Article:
Next Article in Journal
Advancing the Direction of Health Information Management in Greek Public Hospitals: Theoretical Directions and Methodological Implications for Sharing Information in order to Obtain Decision-Making
Next Article in Special Issue
Disabling and Enabling Technologies for Learning in Higher Education for All: Issues and Challenges for Whom?
Previous Article in Journal
When Wiki Technology Meets Corporate Knowledge Management Routines: A Sociomateriality Perspective
Previous Article in Special Issue
Developing and Improving Student Non-Technical Skills in IT Education: A Literature Review and Model
Article Menu

Export Article

Informatics 2016, 3(3), 13; doi:10.3390/informatics3030013

Article
The Socio-Economic Evaluation of a European Project: The DIYLab Case
Juana M. Sancho-Gil * and Pablo J. Rivera-Vargas
Department of Didactics and Educational Management, University of Barcelona, P. Vall d’Hebron, 171, 08035 Barcelona, Spain
*
Correspondence: Tel.: +34-934-035-052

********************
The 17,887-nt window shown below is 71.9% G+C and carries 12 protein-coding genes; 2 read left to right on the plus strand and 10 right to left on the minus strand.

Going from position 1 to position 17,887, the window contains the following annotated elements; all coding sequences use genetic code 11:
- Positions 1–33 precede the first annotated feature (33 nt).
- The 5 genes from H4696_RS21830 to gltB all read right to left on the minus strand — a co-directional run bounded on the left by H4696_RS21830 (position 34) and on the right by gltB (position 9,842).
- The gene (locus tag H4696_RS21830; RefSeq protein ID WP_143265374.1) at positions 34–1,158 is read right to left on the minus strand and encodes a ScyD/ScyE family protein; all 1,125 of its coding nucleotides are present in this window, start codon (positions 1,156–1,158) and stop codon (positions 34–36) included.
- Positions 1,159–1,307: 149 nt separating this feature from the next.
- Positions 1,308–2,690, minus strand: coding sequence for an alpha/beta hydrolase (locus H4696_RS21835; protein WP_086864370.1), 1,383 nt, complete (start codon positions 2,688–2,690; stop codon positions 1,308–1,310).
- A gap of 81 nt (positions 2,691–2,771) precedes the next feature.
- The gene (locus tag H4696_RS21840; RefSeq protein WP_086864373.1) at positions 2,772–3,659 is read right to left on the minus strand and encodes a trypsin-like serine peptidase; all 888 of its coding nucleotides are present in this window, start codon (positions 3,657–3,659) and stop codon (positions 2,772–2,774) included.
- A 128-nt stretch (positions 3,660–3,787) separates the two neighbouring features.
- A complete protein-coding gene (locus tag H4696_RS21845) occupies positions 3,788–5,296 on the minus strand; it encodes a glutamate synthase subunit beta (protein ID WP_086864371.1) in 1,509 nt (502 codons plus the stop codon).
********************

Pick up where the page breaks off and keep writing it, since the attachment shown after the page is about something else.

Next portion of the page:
Academic Editor: Antony Bryant
Received: 29 March 2016 / Accepted: 20 July 2016 / Published: 29 July 2016

Abstract

:
This paper builds on the results of a 3-year long European project, the main aim of which was to deeply and sustainably transform teaching and learning practice in primary and secondary schools and higher education, by introducing Do it Yourself (DIY) philosophy in order to expand digital competence and foster students’ agency and collaborative learning. Three universities and three primary and secondary schools have been involved in a Collaborative Action Research (CAR) process in order to analyse their current institutional context and perceive needs, strengths and weaknesses; to undertake professional development activities and the design of DIYLabs; implement DIYLabs in the selected courses; and reflect upon ways of improving the institution’s performance. This paper offers a global vision of the research and implementation processes and the results achieved, from the perspective of the socio-economic dimensions involved in a project aiming to make a difference in teaching and learning to meet the challenges of a society highly permeated by digital technology (DT).
Keywords: